No more WhatsAppEU diplomats to use mystery app for secure messaging

While the EU Commission has asked staff to use Signal for messaging, the External Action Service is rolling out a bespoke app. But it refuses to share any details about it.

Josep Borrell
Josep Borrell, head of the European External Action Service CC-BY 2.0 European Parliament

The EU is taking steps towards more secure communications, but not all of them are necessarily in the same direction.

While the EU Commission now recommends staff to use the Signal messaging app, the European External Action Service (EEAS) has recently deployed its own solution for EU diplomats around the globe.

„The EEAS has not instructed its staff to use Signal. The EEAS is in the process of rolling out a robust instant messaging solution and the instruction is to use this tool to exchange sensitive and classified information up to ‚EU-Restricted‘ within the institution and among employees“, spokeswoman Virginie Battu-Henriksson told in an e-mail, referring to a certain classification level.

The EEAS is the EU’s foreign service. It has delegations in countries around the world, including in crisis zones such as Afghanistan.

EU officials frequently use WhatsApp for informal coordination. However, data protection issues and reports about spying raise uncomfortable questions about the Facebook-owned service, driving the move to safer alternatives.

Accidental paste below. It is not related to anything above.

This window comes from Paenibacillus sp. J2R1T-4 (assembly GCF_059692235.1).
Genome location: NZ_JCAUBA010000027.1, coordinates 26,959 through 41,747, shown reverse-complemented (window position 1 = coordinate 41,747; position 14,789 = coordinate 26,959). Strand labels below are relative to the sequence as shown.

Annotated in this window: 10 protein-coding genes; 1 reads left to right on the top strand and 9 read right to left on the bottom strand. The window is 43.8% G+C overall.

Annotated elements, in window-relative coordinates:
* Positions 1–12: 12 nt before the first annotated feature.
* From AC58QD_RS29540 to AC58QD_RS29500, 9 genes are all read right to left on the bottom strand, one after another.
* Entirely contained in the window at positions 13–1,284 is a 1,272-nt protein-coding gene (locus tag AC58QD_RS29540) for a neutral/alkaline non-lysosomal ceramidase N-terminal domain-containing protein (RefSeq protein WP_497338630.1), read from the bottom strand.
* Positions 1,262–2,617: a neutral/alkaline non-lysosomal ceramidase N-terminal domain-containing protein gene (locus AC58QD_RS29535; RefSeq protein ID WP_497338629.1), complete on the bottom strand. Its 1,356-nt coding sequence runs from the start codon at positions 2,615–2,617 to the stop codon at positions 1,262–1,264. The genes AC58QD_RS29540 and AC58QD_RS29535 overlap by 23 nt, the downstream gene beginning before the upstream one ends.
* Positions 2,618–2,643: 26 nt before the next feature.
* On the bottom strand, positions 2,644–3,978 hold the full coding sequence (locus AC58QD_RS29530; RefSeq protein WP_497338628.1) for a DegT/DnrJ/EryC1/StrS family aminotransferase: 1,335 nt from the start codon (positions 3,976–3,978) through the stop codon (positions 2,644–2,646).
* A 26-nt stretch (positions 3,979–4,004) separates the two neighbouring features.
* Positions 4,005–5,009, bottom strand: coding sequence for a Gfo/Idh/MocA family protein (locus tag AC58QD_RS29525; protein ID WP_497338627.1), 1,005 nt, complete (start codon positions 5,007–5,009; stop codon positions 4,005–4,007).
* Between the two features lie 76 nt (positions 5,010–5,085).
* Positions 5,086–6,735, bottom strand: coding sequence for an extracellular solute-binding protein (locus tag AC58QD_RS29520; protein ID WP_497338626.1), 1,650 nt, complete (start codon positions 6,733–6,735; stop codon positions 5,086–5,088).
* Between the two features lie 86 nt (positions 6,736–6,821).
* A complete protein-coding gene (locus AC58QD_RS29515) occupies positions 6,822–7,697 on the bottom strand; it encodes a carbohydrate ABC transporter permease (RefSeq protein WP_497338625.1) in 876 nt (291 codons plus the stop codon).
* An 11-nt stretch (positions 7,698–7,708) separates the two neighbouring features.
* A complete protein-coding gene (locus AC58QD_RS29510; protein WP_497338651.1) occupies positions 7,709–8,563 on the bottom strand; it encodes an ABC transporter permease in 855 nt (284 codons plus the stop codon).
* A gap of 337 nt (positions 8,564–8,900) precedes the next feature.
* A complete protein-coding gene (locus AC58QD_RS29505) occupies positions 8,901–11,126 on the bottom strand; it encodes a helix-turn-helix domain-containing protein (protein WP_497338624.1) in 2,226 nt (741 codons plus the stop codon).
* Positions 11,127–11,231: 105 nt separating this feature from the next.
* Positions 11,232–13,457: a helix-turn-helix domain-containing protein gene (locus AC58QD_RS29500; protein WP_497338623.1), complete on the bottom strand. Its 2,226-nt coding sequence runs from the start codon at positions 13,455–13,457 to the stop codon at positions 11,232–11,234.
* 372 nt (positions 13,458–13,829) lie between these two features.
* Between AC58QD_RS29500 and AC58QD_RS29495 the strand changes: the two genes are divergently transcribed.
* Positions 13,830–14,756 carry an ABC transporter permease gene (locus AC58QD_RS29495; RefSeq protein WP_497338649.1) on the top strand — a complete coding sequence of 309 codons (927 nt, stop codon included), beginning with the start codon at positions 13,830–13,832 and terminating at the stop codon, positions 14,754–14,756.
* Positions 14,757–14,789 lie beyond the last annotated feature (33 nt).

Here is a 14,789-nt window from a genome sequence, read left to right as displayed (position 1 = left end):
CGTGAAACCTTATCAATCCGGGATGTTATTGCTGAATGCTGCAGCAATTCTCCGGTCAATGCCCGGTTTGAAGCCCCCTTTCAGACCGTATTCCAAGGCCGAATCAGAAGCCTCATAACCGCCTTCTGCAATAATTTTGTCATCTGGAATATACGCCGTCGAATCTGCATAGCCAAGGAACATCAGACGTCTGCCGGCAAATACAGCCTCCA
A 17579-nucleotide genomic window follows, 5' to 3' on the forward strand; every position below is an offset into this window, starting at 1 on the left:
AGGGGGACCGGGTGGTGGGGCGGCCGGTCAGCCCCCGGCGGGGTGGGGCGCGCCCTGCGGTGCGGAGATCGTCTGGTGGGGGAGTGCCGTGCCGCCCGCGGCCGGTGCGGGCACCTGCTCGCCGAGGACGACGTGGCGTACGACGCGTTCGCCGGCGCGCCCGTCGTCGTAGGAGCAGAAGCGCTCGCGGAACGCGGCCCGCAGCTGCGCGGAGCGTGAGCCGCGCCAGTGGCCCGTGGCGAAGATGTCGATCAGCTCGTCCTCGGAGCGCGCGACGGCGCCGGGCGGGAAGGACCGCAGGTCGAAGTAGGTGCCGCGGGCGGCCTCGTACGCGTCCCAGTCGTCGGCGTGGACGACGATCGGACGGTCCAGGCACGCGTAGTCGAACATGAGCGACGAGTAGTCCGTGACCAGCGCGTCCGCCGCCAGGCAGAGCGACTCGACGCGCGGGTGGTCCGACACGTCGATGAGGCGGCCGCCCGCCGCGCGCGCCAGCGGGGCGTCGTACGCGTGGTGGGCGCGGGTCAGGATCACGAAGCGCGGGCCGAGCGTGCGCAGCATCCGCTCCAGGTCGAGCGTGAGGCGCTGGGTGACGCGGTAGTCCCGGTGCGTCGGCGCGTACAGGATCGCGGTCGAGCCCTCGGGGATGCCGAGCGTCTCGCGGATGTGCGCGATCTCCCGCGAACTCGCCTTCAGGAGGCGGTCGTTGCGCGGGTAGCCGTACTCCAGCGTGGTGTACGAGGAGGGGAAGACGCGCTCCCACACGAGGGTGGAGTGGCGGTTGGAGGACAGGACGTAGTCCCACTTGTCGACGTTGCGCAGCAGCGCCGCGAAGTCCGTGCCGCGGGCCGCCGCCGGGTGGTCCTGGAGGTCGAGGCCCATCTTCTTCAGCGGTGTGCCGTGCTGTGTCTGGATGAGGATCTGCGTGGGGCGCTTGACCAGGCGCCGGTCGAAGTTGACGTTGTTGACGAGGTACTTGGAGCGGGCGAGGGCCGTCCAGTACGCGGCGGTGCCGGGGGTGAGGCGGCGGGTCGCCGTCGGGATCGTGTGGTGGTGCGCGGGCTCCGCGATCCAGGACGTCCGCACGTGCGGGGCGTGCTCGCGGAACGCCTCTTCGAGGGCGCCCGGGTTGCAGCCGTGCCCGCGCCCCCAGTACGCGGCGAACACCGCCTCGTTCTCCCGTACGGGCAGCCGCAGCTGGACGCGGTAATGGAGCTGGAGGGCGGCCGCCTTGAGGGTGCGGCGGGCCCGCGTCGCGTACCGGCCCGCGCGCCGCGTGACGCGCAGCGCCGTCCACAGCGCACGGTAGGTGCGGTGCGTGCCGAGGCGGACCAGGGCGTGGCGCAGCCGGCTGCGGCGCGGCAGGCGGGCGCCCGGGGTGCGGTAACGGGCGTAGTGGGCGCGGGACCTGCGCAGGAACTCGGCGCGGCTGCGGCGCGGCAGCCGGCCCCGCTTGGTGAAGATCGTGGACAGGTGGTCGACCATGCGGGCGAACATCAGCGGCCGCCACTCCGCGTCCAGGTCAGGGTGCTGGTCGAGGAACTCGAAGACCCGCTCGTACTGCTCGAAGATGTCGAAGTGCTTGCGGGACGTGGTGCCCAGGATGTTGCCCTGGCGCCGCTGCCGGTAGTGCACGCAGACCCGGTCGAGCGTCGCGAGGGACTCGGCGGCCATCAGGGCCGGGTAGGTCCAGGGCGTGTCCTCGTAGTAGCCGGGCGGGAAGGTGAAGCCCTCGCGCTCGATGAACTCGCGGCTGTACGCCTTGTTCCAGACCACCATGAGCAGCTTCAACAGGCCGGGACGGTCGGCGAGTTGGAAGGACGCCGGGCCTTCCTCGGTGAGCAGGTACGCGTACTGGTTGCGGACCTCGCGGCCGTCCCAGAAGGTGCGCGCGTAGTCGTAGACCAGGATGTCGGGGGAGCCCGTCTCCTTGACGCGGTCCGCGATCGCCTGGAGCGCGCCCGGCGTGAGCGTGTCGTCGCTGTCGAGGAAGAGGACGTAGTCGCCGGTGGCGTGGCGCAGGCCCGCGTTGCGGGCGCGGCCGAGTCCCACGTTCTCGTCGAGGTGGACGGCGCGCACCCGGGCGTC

New app live since September 2019

Meanwhile, the EEAS declined to disclose details on its new messaging solution. „We would not comment on internal security features“, said Battu-Henriksson. She noted that deployment was „ongoing since September 2019″.

It remains unclear how messages are encrypted on the new messaging app, what software and protocols it uses and how its security is audited.

Data protection is an additional question mark. The data protection officer in charge did not reply to our query whether the EEAS had done a data protection impact assessment. Such an assessment is required by the rules governing EU institutions for certain types of data processing.

The EU parliament recently ran into data protection trouble after contracting the services of NationBuilder, a controversial US firm used in the Brexit referendum and the 2016 Trump campaign.

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